RELATED: According to his own account, Adolpho is anything but casual about wanting to make his film. Trapped in a Manhattan tenement where the rent is overdue and the landlord’s hoodlum friends bring a doo-wop sound to their demands for money, Adolpho dreams of becoming successful — so successful that this building will be a stop for tour buses some day. As a first step, he takes a newspaper ad offering to sell “one epic 500-page film script.”

And he finds a taker: a lovable gangster named Joe (Mr. Cassel), who declares, “I’ve decided I want art to be an important part of my life.” Regardless of whether that is true, Joe wants to take Adolpho under his wing. Their scenes together have an In_The_Soupirresistibly funny tenderness, since Joe has other conspicuous love interests and, when with Adolpho, is such an unlikely romantic. The little things — like waking up Adolpho by nibbling his ear, or coyly saying things like, “Don’t say you don’t remember” — wind up meaning a lot.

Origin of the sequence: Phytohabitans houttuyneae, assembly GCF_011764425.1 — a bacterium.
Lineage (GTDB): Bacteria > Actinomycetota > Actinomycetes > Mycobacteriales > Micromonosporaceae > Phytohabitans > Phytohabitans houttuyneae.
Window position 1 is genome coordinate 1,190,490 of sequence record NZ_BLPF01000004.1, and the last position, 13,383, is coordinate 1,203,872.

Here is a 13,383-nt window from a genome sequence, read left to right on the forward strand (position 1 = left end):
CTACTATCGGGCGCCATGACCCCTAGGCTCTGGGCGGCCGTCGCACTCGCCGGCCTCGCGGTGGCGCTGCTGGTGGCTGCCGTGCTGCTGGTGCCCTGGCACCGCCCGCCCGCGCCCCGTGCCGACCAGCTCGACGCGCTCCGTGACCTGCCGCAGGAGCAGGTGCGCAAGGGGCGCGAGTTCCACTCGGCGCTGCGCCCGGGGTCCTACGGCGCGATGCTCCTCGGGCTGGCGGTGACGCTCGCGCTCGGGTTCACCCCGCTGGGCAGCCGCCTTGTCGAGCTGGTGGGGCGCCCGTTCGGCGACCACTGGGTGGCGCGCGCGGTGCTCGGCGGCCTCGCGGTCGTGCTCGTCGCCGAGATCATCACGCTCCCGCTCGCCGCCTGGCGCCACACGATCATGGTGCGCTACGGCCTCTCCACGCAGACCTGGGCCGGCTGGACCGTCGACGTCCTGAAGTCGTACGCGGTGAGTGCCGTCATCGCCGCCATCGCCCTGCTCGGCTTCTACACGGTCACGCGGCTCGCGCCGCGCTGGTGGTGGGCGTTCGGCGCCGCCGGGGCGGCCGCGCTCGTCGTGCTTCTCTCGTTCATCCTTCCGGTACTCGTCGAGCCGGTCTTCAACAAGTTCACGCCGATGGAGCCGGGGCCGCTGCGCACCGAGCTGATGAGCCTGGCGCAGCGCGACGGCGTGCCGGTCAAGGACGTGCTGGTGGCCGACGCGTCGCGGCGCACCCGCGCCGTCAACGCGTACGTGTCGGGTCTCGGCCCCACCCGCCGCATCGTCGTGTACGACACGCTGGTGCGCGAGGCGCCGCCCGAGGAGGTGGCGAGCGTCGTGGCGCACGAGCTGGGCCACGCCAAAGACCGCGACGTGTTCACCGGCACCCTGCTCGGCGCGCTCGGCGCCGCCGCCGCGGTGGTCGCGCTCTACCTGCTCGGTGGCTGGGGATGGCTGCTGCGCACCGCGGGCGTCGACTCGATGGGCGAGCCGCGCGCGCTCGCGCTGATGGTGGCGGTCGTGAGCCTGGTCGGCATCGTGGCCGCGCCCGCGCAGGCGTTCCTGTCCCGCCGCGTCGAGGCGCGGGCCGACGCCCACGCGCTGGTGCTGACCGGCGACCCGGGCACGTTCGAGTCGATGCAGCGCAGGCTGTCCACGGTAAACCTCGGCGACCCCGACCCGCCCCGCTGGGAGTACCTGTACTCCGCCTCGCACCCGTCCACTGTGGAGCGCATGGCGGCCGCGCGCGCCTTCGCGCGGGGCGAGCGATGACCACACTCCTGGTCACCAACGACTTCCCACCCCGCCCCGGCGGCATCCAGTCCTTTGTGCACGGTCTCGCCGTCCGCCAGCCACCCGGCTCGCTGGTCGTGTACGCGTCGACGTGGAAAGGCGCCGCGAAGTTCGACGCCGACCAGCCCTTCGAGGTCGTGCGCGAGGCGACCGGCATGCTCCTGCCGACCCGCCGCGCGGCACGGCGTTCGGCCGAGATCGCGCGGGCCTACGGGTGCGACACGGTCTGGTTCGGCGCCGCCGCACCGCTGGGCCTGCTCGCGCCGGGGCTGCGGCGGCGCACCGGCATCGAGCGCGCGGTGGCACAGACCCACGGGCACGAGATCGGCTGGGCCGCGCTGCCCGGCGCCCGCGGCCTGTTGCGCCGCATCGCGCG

Still smart enough to remain suspicious of Joe’s sweet talk, Adolpho is hopelessly in love with Angelica (Jennifer Beals), the Hispanic waitress who lives next door. Angelica is unfriendly and also unfortunate, since she managed to marry a Frenchman for his green card. (“I’m stupid. Is that a crime?”) Also figuring in the film’s large, eccentric cast are Pat Moya as Joe’s hyperactive girlfriend, named Dang, and Will Patton as Skippy, Joe’s hemophiliac brother. Always seen bleeding slightly from one scratch or another, occasionally bursting into inappropriate song (“The Little Drummer Boy” during a non-Christmas drive to New Jersey), Skippy brings an undeniable air of menace to the proceedings.

Jim Jarmusch, whose dry wit is one of many obvious influences on Mr. Rockwell (John Cassavetes is another, making Mr. Cassel’s appearance a kind of homage), turns up as a seedy television producer. He sees Adolpho as “a young Don Knotts” and somehow persuades him to appear on “The Naked Truth,” an interview show conducted au naturel. (Carol Kane, as the co-producer, claims to see Adolpho more as the Gary Cooper type.) Sully Boyer has a memorably poignant scene as an old man who, once Joe and Adolpho have begun experimenting with criminal forms of fund-raising, finds the two of them in his house in the middle of the night and treats them like old friends. MORE